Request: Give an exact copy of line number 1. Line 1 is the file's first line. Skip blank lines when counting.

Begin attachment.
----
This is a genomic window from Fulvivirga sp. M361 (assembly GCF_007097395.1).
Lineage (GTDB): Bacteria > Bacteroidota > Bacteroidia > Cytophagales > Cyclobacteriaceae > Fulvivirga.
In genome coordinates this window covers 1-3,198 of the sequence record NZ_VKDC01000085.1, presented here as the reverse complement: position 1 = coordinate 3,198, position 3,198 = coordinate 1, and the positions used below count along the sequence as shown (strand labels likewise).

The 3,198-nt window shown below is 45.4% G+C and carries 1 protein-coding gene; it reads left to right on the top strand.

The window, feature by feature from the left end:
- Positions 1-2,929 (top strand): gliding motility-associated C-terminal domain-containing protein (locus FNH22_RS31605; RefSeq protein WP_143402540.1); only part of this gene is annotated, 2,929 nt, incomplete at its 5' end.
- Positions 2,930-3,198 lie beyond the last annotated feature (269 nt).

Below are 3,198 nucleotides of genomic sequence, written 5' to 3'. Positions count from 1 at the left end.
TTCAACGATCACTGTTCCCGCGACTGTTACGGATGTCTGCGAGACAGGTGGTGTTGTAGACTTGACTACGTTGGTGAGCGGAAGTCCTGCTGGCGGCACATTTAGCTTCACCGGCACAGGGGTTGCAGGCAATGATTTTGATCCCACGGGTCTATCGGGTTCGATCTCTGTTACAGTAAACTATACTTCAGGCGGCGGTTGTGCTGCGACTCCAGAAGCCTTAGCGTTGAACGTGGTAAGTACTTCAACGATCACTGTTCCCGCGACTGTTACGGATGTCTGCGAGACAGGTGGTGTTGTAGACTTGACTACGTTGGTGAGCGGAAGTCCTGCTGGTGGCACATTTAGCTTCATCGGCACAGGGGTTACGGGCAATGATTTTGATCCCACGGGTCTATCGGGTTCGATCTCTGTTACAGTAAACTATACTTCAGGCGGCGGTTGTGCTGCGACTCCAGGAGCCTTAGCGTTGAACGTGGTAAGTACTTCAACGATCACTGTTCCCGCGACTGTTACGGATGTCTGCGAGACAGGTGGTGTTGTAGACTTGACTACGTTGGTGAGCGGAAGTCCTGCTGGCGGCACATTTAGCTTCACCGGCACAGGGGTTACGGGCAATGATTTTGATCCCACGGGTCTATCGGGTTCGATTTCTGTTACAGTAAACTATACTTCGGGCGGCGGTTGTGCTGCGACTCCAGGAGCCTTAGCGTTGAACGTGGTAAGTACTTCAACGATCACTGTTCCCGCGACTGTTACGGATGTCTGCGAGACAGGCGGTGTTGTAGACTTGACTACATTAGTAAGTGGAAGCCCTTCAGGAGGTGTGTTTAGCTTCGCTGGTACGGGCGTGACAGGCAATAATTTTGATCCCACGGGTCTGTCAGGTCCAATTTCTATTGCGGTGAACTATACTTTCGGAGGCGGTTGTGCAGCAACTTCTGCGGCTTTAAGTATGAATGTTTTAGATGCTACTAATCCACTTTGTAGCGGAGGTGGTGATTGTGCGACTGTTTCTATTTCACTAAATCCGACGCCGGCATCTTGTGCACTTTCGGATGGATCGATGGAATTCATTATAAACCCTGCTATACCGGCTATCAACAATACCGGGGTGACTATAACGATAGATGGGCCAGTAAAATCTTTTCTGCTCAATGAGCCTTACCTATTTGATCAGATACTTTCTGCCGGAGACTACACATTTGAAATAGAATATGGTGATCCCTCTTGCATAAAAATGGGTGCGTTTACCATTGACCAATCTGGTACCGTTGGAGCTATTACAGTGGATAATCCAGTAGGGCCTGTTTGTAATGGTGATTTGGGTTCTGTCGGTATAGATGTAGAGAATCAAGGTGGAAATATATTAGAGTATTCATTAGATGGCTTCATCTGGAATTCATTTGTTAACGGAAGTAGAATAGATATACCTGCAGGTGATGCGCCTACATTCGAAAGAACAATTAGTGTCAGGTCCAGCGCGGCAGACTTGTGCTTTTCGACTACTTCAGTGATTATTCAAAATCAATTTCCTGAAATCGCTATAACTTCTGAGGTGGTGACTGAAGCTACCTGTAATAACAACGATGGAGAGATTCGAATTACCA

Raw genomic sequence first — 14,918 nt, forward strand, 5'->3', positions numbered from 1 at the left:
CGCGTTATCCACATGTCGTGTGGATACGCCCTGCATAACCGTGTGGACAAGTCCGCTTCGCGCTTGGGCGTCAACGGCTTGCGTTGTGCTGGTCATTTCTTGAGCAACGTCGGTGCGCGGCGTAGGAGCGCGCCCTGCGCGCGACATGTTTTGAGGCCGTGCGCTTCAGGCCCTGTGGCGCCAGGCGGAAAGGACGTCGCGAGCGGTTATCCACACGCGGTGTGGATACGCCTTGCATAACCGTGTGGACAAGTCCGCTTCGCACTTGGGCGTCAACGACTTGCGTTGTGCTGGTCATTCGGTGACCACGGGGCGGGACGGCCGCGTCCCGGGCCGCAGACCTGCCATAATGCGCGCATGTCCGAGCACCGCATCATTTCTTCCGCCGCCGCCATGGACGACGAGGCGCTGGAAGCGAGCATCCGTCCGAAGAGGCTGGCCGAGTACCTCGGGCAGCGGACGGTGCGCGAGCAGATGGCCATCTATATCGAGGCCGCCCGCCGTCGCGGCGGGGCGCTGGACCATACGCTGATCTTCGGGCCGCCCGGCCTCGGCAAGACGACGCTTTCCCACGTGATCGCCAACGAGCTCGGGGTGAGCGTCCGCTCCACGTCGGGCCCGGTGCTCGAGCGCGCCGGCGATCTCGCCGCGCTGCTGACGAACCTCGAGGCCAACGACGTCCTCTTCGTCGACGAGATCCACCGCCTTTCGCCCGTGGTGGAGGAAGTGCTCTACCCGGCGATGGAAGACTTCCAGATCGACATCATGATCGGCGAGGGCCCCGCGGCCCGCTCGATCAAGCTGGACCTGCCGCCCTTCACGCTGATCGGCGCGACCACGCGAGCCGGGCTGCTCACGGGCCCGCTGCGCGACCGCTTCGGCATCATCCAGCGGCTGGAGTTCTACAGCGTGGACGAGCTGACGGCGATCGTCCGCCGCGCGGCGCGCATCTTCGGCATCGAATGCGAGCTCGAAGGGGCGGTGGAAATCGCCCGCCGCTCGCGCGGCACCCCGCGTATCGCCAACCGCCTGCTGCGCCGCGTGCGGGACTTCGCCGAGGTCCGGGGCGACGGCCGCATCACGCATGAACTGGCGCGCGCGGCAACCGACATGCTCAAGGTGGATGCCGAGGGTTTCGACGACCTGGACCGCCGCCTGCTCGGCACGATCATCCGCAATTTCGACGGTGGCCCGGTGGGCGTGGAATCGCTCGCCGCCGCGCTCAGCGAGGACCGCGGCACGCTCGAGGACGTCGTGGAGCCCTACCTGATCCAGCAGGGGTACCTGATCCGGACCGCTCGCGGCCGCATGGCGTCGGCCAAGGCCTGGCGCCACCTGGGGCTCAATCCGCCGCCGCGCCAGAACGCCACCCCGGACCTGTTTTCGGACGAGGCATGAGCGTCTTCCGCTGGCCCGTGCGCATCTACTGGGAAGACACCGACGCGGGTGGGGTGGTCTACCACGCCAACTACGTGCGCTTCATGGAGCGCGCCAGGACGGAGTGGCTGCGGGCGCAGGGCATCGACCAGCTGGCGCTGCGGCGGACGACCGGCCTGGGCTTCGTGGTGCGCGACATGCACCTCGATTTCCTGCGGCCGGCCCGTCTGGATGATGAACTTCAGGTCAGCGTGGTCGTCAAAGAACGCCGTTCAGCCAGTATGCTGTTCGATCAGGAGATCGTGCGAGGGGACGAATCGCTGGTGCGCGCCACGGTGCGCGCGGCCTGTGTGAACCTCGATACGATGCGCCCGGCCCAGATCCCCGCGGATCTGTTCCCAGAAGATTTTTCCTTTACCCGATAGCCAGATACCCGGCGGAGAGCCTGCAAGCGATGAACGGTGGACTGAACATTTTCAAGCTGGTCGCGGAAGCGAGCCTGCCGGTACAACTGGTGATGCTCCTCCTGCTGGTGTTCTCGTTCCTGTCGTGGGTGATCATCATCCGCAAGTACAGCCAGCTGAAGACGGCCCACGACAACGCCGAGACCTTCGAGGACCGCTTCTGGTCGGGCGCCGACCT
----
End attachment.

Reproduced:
This is a genomic window from Fulvivirga sp. M361 (assembly GCF_007097395.1).